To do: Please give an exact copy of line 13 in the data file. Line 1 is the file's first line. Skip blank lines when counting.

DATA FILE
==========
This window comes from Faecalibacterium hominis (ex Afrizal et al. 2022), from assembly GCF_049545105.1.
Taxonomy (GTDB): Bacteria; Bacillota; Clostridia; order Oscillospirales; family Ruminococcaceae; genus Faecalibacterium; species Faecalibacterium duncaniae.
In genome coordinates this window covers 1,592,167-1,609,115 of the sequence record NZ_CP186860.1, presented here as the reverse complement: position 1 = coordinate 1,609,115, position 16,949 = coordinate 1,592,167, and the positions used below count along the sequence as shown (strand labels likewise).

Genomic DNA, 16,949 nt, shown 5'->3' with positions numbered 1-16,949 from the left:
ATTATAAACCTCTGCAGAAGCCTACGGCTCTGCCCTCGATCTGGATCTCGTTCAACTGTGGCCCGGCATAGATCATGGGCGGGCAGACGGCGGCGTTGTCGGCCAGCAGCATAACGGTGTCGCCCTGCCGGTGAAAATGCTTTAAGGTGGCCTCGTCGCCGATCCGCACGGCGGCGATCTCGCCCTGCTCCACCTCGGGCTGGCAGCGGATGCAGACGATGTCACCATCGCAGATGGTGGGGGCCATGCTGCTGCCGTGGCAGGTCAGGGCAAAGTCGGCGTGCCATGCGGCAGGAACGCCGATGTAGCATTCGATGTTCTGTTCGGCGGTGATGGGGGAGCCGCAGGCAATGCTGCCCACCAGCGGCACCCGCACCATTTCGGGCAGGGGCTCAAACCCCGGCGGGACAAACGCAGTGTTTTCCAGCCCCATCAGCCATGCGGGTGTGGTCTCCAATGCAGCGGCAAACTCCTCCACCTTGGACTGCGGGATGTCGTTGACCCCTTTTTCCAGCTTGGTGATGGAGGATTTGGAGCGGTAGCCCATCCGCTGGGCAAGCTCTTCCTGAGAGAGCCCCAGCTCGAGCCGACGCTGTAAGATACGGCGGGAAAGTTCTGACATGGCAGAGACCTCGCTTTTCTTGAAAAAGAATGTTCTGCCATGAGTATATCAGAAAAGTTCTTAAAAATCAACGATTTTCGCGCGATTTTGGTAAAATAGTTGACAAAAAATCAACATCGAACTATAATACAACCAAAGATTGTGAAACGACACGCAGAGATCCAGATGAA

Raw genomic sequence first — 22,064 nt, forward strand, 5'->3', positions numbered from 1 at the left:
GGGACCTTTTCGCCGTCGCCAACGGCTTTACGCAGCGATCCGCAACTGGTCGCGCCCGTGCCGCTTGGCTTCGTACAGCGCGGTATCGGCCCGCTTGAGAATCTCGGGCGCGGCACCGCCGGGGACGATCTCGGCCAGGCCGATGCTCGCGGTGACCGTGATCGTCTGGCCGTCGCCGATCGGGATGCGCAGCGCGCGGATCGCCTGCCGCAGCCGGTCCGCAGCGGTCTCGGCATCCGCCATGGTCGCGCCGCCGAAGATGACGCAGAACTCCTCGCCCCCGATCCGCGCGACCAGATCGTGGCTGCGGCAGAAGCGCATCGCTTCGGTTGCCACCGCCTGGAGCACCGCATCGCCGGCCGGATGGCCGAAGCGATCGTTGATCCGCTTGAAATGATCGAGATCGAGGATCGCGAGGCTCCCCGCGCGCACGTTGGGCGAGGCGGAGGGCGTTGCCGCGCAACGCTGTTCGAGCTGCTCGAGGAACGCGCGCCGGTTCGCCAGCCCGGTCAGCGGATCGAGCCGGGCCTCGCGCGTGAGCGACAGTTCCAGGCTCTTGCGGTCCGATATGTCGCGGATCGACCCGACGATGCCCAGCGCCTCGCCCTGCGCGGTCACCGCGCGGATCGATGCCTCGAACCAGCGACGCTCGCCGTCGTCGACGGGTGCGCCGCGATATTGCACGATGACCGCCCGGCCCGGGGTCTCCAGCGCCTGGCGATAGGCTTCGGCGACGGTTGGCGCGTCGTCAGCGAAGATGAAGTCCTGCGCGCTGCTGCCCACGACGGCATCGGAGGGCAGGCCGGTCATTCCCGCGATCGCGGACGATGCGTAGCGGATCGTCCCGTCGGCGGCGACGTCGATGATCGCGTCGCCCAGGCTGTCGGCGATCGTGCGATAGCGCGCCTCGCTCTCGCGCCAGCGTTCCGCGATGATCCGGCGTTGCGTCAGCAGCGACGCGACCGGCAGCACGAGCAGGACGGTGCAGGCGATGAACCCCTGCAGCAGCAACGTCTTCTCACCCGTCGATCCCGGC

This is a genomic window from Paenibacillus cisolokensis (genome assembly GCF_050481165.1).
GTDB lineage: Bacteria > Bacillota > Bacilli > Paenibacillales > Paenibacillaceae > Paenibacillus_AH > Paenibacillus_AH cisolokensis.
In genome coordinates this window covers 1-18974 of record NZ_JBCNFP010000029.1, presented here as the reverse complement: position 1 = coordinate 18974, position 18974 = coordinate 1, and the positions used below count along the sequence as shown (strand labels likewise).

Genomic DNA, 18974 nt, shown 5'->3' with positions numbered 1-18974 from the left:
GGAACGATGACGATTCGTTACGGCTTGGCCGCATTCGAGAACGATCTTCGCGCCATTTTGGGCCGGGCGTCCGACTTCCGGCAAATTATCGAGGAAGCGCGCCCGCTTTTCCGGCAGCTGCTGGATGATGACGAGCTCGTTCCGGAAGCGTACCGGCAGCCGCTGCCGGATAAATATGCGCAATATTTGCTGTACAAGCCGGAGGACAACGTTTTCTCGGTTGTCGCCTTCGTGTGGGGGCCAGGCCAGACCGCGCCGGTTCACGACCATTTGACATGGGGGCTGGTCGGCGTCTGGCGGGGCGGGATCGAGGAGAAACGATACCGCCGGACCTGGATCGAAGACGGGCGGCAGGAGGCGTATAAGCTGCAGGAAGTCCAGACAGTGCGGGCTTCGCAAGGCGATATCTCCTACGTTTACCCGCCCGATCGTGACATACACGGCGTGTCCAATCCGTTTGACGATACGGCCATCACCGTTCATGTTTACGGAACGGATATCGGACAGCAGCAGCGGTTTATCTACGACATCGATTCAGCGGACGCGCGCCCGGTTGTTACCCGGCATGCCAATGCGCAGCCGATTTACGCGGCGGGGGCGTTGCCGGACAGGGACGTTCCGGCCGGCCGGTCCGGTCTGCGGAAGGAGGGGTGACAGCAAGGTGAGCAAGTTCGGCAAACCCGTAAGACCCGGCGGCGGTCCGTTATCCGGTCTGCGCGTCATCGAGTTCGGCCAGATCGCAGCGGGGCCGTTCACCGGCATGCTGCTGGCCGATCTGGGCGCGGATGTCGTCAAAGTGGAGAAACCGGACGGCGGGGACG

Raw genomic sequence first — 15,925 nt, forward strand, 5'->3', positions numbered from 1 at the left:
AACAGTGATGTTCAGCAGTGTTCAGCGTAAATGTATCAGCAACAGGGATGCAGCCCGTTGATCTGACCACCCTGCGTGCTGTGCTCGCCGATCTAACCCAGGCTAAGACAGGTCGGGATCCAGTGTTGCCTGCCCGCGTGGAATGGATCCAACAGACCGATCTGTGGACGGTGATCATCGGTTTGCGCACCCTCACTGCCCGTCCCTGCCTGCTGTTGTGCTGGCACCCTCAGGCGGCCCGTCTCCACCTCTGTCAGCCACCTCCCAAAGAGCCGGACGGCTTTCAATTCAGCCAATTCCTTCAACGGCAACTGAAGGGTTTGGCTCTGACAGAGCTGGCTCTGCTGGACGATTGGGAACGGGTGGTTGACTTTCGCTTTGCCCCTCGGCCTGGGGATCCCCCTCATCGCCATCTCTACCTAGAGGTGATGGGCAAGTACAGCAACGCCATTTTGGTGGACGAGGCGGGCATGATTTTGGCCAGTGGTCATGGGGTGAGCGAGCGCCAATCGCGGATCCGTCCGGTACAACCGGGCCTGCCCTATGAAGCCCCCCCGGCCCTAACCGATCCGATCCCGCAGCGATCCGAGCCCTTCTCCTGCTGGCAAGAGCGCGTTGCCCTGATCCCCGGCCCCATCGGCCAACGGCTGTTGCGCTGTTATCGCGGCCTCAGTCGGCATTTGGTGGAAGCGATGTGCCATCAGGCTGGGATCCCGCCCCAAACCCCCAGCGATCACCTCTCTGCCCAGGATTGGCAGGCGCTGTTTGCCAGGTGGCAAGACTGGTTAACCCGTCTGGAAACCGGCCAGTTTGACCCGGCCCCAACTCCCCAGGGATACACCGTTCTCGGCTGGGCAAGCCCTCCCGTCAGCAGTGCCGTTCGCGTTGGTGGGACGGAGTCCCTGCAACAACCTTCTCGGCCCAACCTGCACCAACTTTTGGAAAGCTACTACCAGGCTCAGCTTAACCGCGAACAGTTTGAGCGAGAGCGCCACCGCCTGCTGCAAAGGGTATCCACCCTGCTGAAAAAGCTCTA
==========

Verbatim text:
Raw genomic sequence first — 15,925 nt, forward strand, 5'->3', positions numbered from 1 at the left: